For centuries, ever since Jesus had preached his gospel, small contingents of Christians attempted to realise these ideals. In the early centuries of the Church they had left the world and entered monasteries. In faithful obedience to their scriptures they had turned their backs upon their families and, as the outward charter of their ideal of inward self-hatred, they had taken vows of poverty, chastity and obedience. As marks of their contempt for their own flesh and for all emotional indulgence, they had beaten their bodies with cords and whips until the blood ran. In an effort to attain spiritual purity they had chastised themselves and one another. They had fasted, they had prayed, they had locked themselves in solitude and wept in despair and contrition.
The monasteries in which they embraced such rigorous disciplines were living monuments to the doctrine of contemptus mundi. But they also gradually became centres of learning in which the underlying ethos of Western science and Western rationalism was evolved. In his account of this development, Max Weber implies that the ethos of Christian asceticism underwent some mysterious transformation, as a result of which it became emancipated from ‘planless otherworldliness and irrational self-torture’ and developed instead a ‘systematic method of rational conduct’ whose aim was to free all those who followed it from the power of irrational impulses. What this account fails to explain is how a form of asceticism which was essentially destructive was converted into a form of rationalism which Weber holds to be constructive.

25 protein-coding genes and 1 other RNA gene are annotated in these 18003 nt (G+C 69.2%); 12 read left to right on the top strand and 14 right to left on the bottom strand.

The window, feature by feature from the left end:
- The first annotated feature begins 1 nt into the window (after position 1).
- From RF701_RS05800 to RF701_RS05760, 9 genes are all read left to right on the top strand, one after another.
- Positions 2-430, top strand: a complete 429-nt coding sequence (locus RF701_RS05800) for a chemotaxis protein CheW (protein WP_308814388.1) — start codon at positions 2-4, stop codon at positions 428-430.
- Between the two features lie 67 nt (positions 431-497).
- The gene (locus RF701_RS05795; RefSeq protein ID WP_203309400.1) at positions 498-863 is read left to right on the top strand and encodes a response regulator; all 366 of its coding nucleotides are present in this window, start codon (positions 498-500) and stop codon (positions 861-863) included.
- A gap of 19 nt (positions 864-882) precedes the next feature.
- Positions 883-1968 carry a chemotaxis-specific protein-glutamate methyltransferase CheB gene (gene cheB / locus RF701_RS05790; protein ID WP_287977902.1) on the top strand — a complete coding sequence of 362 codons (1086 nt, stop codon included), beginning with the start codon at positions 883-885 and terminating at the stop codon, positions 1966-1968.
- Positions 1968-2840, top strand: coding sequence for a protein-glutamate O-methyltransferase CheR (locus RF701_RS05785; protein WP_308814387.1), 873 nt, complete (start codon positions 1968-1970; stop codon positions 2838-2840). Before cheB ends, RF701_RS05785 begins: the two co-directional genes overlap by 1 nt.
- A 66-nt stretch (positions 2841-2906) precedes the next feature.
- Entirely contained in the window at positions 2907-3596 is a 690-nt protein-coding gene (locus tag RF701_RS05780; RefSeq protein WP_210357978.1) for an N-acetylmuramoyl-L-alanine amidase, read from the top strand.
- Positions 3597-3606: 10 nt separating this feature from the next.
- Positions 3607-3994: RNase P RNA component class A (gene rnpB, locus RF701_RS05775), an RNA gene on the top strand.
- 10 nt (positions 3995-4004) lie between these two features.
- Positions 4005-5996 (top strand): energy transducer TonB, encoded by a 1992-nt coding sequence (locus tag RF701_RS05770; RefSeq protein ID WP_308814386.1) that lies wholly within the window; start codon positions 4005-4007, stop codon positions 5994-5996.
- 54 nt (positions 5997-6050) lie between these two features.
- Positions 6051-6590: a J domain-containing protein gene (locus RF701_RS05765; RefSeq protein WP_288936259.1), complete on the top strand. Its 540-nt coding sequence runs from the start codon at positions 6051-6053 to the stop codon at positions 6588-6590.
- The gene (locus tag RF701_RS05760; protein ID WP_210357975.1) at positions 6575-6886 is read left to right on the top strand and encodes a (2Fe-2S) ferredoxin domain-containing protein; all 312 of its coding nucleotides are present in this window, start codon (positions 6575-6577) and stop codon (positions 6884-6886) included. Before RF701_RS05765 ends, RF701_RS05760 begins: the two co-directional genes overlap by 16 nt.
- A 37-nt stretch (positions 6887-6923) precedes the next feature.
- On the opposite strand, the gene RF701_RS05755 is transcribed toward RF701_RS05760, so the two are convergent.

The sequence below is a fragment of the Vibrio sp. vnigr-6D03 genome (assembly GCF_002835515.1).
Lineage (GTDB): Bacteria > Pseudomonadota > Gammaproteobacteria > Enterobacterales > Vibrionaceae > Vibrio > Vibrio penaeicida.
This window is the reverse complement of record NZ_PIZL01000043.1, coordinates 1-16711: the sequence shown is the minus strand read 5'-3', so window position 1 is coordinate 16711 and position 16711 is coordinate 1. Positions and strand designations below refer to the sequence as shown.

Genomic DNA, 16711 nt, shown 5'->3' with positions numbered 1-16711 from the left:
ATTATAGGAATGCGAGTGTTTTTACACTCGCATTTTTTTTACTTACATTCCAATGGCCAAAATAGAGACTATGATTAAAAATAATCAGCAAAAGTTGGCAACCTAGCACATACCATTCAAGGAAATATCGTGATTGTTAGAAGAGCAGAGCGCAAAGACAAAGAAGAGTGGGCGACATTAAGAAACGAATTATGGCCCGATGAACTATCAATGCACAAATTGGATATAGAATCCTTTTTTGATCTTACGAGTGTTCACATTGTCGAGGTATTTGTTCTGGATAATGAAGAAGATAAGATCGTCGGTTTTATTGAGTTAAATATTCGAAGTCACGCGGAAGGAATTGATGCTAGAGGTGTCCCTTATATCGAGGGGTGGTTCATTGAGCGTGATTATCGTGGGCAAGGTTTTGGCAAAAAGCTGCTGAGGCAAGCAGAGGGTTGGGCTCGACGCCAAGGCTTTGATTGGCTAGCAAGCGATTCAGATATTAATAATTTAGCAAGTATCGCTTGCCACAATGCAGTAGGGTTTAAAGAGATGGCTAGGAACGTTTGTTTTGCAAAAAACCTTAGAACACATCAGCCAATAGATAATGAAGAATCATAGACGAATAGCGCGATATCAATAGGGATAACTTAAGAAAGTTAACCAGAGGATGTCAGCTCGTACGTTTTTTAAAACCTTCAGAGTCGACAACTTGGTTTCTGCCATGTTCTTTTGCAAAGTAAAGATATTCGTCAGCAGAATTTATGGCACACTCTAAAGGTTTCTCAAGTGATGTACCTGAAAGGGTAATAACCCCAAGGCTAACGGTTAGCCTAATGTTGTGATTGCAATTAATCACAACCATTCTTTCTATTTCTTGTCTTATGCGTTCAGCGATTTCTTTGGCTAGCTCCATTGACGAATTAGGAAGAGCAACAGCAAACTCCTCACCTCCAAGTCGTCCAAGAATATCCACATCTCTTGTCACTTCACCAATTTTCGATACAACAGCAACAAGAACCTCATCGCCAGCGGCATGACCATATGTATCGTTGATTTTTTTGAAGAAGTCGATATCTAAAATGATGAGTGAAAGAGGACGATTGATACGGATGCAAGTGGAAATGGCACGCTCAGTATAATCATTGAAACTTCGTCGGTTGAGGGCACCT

The question can be answered only if we recognise that the physical discipline associated with what Weber calls ‘irrational self-torture’, and the kind of intellectual discipline which was eventually cultivated by the great monastic orders, had the same rationale and ultimately followed the same psychological pattern.
When Christians scourged themselves with whips they did so in order to achieve purity; the aim of chastisement was chastity, as the shared etymology of the two words suggests. The fantasy which Christian ascetics thus acted out was that by inflicting hurt upon their bodies they might succeed in destroying the unclean substance they were supposedly made of. The monastic idealisation of reason had a similar origin. One of the traditional religious functions of reason, from Augustine on, was to chastise concupiscence and, by instituting a state of rational purity in the soul, to bring the Christian closer to God. Mental discipline was thus the counterpart of physical discipline and it too set out to eliminate the defilement of the body by systematically suppressing emotions, appetites and irrational impulses. As Weber writes, the aim of such rational asceticism was ‘to enable a man to maintain and act upon his constant motives, especially those which it taught him itself, against the emotions’. Its ‘most urgent task’ was ‘the destruction of spontaneous, impulsive enjoyment.’